CCC.THISJUSTIN

February 22nd, 2018

 

 

 

 

 

Alaska:  House moves forward bill to increase the state’s unemployment weekly benefit amount. HB 142 would increase the current maximum weekly benefit amount of $370  in 2 stages, $458 in 2018 and then to $510 in 2019. An increase of the maximum weekly unemployment benefit to $510 is proposed to bring Alaska up to the U.S. Department of Labor recommendation that unemployment insurance cover 50 percent of lost wages.

Idaho:  UI tax rates lowered by 30%. House bill 355 was signed into law January 1, 2018 by Governor Butch Otter.  The bill lowers the UI tax rate by 30% over the next 3 years. The legislation decreases the fund-size multiplier from 1.3 to 1.5.  The revised tax rates for positive-rated experienced employers range from 0.269% to 0.895%. Tax rates for negative-rated experienced employer range from 1.611% to 5.400%. The adjustment is retroactive and employers who made payments for the first quarter of 2018 prior to the legislation passing will have overpayments applied as credit to a future quarter per the Idaho Department of Labor website.

Kansas:  Jobless benefits for out-of-work Kentuckians would end much sooner under a proposed bill the the House Economic Development & Workforce Investment Committee. The length of jobless benefits would become tied to the statewide unemployment rate. Laid-off workers would get benefits for 16 weeks if the bill becomes law, based on the latest jobless rate, 10 weeks less than the currently duration of 26 weeks. The measure also would raise the threshold for eligibility and would freeze the maximum weekly benefit until neighboring states, on average, meet or exceed Kentucky’s amount.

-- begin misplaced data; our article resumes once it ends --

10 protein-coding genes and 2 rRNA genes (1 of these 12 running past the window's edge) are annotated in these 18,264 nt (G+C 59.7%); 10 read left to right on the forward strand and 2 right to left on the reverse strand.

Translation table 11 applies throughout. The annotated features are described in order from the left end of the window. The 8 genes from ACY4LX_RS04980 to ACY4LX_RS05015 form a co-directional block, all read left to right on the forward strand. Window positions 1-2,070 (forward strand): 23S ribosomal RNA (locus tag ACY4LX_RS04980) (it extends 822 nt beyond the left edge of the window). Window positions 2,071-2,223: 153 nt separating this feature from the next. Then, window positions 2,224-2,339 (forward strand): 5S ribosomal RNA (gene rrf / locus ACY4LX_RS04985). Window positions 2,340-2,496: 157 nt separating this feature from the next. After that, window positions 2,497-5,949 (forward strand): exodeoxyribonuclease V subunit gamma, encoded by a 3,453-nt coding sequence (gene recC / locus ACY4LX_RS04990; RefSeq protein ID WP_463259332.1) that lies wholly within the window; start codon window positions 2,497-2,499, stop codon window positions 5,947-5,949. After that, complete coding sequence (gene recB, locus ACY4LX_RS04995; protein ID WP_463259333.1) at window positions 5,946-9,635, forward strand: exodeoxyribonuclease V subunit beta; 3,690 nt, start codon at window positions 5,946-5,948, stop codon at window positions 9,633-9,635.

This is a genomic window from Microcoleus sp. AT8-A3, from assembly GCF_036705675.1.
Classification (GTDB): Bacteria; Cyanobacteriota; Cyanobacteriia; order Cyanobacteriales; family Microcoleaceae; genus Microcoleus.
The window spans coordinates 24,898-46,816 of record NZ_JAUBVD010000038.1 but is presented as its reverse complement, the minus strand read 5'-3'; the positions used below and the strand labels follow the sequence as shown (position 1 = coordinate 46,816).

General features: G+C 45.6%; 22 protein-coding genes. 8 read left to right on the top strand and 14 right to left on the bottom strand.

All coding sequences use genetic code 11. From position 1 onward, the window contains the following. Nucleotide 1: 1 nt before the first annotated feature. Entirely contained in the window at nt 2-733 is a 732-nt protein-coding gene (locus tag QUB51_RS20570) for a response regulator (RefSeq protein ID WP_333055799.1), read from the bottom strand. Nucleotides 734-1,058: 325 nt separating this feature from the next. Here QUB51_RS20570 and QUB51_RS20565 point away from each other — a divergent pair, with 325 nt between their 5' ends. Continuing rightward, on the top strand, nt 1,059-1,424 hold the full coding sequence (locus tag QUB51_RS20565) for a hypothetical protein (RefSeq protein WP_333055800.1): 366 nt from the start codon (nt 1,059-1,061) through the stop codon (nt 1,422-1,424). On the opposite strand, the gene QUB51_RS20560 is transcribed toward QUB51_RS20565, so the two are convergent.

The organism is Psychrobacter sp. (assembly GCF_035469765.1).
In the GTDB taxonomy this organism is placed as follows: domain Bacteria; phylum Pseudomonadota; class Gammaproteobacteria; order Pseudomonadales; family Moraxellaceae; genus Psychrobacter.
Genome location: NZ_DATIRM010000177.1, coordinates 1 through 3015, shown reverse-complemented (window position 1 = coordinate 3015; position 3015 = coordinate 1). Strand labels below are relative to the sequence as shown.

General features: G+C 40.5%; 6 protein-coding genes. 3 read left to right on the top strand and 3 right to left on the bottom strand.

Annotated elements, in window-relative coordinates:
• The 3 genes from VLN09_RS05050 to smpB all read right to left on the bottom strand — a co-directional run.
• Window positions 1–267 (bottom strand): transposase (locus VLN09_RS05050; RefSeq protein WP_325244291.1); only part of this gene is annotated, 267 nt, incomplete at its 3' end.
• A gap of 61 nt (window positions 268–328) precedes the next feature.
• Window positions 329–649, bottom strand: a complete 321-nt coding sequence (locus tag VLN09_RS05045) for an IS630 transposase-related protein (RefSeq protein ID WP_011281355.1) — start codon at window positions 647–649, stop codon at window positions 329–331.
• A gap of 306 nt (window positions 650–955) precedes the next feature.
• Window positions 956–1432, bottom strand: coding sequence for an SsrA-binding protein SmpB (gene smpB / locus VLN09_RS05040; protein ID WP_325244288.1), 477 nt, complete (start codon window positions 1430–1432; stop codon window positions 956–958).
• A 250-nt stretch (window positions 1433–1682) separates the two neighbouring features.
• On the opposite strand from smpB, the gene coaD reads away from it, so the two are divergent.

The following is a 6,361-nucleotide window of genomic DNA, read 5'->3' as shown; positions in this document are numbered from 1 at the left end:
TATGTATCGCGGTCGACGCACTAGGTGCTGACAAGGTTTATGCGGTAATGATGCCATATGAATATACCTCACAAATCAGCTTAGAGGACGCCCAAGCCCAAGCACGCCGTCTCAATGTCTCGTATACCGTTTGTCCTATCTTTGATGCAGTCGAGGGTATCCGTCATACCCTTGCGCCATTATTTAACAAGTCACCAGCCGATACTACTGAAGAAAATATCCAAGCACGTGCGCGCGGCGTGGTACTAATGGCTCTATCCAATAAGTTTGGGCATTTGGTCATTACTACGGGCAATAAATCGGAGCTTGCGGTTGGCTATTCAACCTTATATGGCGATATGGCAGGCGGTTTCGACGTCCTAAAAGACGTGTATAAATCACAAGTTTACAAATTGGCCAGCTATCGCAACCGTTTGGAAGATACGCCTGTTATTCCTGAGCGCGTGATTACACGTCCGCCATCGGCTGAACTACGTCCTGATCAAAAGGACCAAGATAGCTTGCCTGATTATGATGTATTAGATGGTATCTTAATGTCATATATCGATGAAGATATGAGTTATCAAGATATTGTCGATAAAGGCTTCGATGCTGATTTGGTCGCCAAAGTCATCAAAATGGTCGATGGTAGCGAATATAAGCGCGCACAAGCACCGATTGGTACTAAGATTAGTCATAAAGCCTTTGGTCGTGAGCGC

Missouri: The Missouri House voted 96-53 to move forward to cut the duration of unemployment benefits by 7 weeks lower it from 20 to 13. This would be the 3rd lowest duration for collection of unemployment benefits in the US. The proposal passed by the House calls for a sliding scale of available weeks, triggered by the unemployment rate.  If the rate was nine percent or higher, workers would receive the current 20 weeks of benefits.  The eight graduated levels would bottom out at 13 weeks when the rate is under six percent If the bill becomes law, Missouri would join five other states that base the availability of jobless benefits on the unemployment rate.  Among those five, Florida and North Carolina currently offer only twelve weeks of benefits while Georgia offers 14, Kansas 19 and Idaho 21 weeks.

New Jersey: Over the last several months, New Jersey’s unemployment rate has continued to increase putting it now almost one full percentage point higher than the U.S. unemployment rate — a split not seen since February 2015. Now, New Jersey’s rate sits at 5.0 while the country’s rate is 4.1.

If you have questions regarding any of the workforce solutions CCC provides please contact us at 800.207.6926 or contact@corporatecostcontrol.com..

 

 

 


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